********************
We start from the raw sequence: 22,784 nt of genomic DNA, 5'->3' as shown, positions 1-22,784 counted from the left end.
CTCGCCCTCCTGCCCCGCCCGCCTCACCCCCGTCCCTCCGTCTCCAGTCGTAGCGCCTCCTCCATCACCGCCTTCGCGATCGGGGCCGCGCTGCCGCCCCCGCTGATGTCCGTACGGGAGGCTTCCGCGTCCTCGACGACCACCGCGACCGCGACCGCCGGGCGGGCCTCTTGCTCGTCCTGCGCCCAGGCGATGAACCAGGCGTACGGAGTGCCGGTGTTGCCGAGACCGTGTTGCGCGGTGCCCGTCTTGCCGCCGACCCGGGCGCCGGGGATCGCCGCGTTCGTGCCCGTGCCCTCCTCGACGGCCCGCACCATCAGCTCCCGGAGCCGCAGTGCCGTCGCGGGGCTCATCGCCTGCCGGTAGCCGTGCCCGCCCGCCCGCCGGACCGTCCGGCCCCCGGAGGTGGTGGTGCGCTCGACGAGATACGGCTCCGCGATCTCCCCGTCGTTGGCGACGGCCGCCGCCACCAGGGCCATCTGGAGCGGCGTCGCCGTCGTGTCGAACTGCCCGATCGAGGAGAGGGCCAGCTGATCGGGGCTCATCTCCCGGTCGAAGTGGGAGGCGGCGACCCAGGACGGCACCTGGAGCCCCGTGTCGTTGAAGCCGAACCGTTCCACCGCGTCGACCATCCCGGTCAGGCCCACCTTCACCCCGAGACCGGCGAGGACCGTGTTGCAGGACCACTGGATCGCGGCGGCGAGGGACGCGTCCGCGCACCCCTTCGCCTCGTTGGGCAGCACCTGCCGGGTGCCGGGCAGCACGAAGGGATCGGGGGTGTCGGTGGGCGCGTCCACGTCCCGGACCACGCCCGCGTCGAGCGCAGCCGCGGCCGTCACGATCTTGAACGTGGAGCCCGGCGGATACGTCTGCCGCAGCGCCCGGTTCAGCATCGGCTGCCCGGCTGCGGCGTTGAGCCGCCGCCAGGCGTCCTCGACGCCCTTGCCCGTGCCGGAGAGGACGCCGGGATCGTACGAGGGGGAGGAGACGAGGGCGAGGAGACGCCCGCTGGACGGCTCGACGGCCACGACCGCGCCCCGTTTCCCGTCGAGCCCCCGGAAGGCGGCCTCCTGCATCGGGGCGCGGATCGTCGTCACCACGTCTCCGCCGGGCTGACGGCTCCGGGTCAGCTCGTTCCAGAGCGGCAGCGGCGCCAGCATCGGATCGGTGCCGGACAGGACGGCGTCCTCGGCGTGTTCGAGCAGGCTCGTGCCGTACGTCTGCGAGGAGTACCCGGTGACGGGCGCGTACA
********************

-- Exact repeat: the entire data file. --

We start from the raw sequence: 22,784 nt of genomic DNA, 5'->3' as shown, positions 1-22,784 counted from the left end.
CTCGCCCTCCTGCCCCGCCCGCCTCACCCCCGTCCCTCCGTCTCCAGTCGTAGCGCCTCCTCCATCACCGCCTTCGCGATCGGGGCCGCGCTGCCGCCCCCGCTGATGTCCGTACGGGAGGCTTCCGCGTCCTCGACGACCACCGCGACCGCGACCGCCGGGCGGGCCTCTTGCTCGTCCTGCGCCCAGGCGATGAACCAGGCGTACGGAGTGCCGGTGTTGCCGAGACCGTGTTGCGCGGTGCCCGTCTTGCCGCCGACCCGGGCGCCGGGGATCGCCGCGTTCGTGCCCGTGCCCTCCTCGACGGCCCGCACCATCAGCTCCCGGAGCCGCAGTGCCGTCGCGGGGCTCATCGCCTGCCGGTAGCCGTGCCCGCCCGCCCGCCGGACCGTCCGGCCCCCGGAGGTGGTGGTGCGCTCGACGAGATACGGCTCCGCGATCTCCCCGTCGTTGGCGACGGCCGCCGCCACCAGGGCCATCTGGAGCGGCGTCGCCGTCGTGTCGAACTGCCCGATCGAGGAGAGGGCCAGCTGATCGGGGCTCATCTCCCGGTCGAAGTGGGAGGCGGCGACCCAGGACGGCACCTGGAGCCCCGTGTCGTTGAAGCCGAACCGTTCCACCGCGTCGACCATCCCGGTCAGGCCCACCTTCACCCCGAGACCGGCGAGGACCGTGTTGCAGGACCACTGGATCGCGGCGGCGAGGGACGCGTCCGCGCACCCCTTCGCCTCGTTGGGCAGCACCTGCCGGGTGCCGGGCAGCACGAAGGGATCGGGGGTGTCGGTGGGCGCGTCCACGTCCCGGACCACGCCCGCGTCGAGCGCAGCCGCGGCCGTCACGATCTTGAACGTGGAGCCCGGCGGATACGTCTGCCGCAGCGCCCGGTTCAGCATCGGCTGCCCGGCTGCGGCGTTGAGCCGCCGCCAGGCGTCCTCGACGCCCTTGCCCGTGCCGGAGAGGACGCCGGGATCGTACGAGGGGGAGGAGACGAGGGCGAGGAGACGCCCGCTGGACGGCTCGACGGCCACGACCGCGCCCCGTTTCCCGTCGAGCCCCCGGAAGGCGGCCTCCTGCATCGGGGCGCGGATCGTCGTCACCACGTCTCCGCCGGGCTGACGGCTCCGGGTCAGCTCGTTCCAGAGCGGCAGCGGCGCCAGCATCGGATCGGTGCCGGACAGGACGGCGTCCTCGGCGTGTTCGAGCAGGCTCGTGCCGTACGTCTGCGAGGAGTACCCGGTGACGGGCGCGTACA